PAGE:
With infrared photography, Schier and Schleif could determine what was under the more modern paint, and then let the restorers decide what to do. In the case of these particular artworks, the restorers are have not yet made a decision about their strategy.

Infrared images also can give hints into the working of the artist’s mind. In the Glockengiesser epitaph, for example, the artist’s initial design for the sleeve of Christ’s tunic was different from the later execution, Schier said. “The left sleeve was initially drawn much lower. The artist then corrected this and lifted the arm of Christ, and he also made the sleeve much longer.

“If you look at the right hand of Christ you can also see the underdrawing for the fingers. Traces of the underdrawing appear all over the infrared photogram.”

“Infrared allows you to look through the painting process. You see the different steps involved in it. You can see the underdrawings,” Schleif said. “You can ask the question of who did the underdrawing? Sometimes the master did the underdrawings and apprentices completed the works. You can study the styles of underdrawings, and attribute them.”

The approximate age of a painting can also be revealed through infrared photography, particularly when certain pigment colors are examined.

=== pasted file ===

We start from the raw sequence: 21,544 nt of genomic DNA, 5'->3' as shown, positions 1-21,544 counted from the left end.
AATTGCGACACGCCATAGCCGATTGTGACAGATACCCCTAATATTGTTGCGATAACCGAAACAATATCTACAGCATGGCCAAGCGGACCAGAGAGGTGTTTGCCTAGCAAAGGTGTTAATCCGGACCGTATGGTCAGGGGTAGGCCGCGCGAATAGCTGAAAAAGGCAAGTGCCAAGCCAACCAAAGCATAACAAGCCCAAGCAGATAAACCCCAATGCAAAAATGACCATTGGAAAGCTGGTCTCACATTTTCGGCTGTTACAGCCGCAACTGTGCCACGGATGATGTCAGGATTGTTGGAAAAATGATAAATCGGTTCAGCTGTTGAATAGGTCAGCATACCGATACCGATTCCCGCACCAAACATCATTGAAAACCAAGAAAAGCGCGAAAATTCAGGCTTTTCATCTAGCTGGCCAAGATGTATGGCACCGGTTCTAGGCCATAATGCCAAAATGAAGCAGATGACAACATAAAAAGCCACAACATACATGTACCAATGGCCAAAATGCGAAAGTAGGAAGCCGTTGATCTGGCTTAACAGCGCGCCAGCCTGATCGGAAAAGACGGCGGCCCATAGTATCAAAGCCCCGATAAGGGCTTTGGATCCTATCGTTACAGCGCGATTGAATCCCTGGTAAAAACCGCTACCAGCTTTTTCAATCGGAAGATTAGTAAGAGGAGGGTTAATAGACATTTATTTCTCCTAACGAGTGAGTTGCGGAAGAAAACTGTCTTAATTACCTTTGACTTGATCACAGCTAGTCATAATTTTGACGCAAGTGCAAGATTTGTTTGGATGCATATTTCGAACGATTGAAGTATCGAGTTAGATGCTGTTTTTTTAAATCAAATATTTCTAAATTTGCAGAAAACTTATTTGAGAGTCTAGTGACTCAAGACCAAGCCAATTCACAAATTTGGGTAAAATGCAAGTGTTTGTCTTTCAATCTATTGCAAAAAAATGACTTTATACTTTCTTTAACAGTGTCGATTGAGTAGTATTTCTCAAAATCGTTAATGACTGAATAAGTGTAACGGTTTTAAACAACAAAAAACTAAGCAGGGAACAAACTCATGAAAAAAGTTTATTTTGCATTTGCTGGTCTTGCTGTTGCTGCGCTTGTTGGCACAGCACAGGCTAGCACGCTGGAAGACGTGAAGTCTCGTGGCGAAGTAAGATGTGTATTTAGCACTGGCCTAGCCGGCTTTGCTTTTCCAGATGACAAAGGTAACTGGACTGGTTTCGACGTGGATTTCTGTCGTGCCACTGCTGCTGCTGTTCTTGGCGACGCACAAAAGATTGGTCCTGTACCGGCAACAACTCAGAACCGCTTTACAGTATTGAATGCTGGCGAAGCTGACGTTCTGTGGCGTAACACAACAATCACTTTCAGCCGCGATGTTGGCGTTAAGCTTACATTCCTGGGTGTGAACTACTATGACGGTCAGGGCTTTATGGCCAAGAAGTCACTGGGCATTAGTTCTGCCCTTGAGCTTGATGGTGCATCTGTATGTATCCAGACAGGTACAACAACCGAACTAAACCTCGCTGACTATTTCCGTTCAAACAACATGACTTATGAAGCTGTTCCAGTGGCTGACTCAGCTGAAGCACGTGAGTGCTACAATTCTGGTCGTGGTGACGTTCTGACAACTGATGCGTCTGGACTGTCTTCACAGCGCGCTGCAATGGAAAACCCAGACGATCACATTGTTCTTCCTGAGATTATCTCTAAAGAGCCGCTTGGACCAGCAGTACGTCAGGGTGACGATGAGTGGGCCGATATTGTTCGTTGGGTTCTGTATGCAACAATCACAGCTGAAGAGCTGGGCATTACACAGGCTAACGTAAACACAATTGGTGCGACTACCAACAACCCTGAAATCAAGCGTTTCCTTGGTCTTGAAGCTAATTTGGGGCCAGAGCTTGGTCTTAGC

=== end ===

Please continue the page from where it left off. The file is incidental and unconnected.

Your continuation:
For example, if the camera can “see” through the blue, it is almost certainly a paint made of lapis lazuli, not azurite. Lapis was a luxury product since it had to be imported from Afghanistan, while azurite was mined in several locations in Europe. “If I can’t get through,” Schier said, “it’s azurite.

“I think the basic question about lapis and azurite was how much a donor wanted to spend on a painting. If lapis was used, the donor had a lot of money.”

Possible misunderstandings between patrons and artists also can be detected, as can places in the painting where the artist changed his mind.

In the Imhoff epitaph in the Church of Saint Sebald in Nuremberg, for example, which is a memorial to Ursula Imhoff, Schleif and Schier discovered the that painting included depictions of both of Ursula Imhoff’s husbands – a very unusual departure from the custom of the time.

“The Imhoff epitaph poses many questions,” said Schleif. “Why was it commissioned so many years after Ursula’s death in 1504? Why did those ordering the work determine that both husbands should be included? Were changes made while the work was in progress? Is it possible that initially only one man was depicted?”

After finding only one man under the top layers of paint, Schier speculated, “Perhaps the daughters didn’t like having their father left out.”